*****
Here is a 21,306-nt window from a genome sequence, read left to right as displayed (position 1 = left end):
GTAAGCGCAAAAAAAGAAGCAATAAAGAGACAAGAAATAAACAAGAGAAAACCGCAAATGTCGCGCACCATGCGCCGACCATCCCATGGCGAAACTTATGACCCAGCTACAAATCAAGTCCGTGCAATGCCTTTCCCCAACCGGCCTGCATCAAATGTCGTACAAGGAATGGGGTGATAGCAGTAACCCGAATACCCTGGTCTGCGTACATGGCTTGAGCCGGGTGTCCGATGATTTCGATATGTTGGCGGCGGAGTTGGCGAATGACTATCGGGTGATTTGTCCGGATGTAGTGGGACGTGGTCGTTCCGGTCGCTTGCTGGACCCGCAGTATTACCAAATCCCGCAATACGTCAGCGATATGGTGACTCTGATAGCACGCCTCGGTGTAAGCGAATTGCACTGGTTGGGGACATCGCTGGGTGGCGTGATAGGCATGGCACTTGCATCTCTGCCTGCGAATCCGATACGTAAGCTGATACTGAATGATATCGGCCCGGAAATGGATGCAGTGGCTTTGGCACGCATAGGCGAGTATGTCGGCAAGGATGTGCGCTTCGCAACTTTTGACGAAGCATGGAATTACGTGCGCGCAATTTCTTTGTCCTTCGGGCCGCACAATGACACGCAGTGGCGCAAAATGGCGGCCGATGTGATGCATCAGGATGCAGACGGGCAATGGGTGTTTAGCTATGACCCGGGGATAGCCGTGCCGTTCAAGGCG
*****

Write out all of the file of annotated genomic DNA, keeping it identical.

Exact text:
Here is a 21,306-nt window from a genome sequence, read left to right as displayed (position 1 = left end):
GTAAGCGCAAAAAAAGAAGCAATAAAGAGACAAGAAATAAACAAGAGAAAACCGCAAATGTCGCGCACCATGCGCCGACCATCCCATGGCGAAACTTATGACCCAGCTACAAATCAAGTCCGTGCAATGCCTTTCCCCAACCGGCCTGCATCAAATGTCGTACAAGGAATGGGGTGATAGCAGTAACCCGAATACCCTGGTCTGCGTACATGGCTTGAGCCGGGTGTCCGATGATTTCGATATGTTGGCGGCGGAGTTGGCGAATGACTATCGGGTGATTTGTCCGGATGTAGTGGGACGTGGTCGTTCCGGTCGCTTGCTGGACCCGCAGTATTACCAAATCCCGCAATACGTCAGCGATATGGTGACTCTGATAGCACGCCTCGGTGTAAGCGAATTGCACTGGTTGGGGACATCGCTGGGTGGCGTGATAGGCATGGCACTTGCATCTCTGCCTGCGAATCCGATACGTAAGCTGATACTGAATGATATCGGCCCGGAAATGGATGCAGTGGCTTTGGCACGCATAGGCGAGTATGTCGGCAAGGATGTGCGCTTCGCAACTTTTGACGAAGCATGGAATTACGTGCGCGCAATTTCTTTGTCCTTCGGGCCGCACAATGACACGCAGTGGCGCAAAATGGCGGCCGATGTGATGCATCAGGATGCAGACGGGCAATGGGTGTTTAGCTATGACCCGGGGATAGCCGTGCCGTTCAAGGCG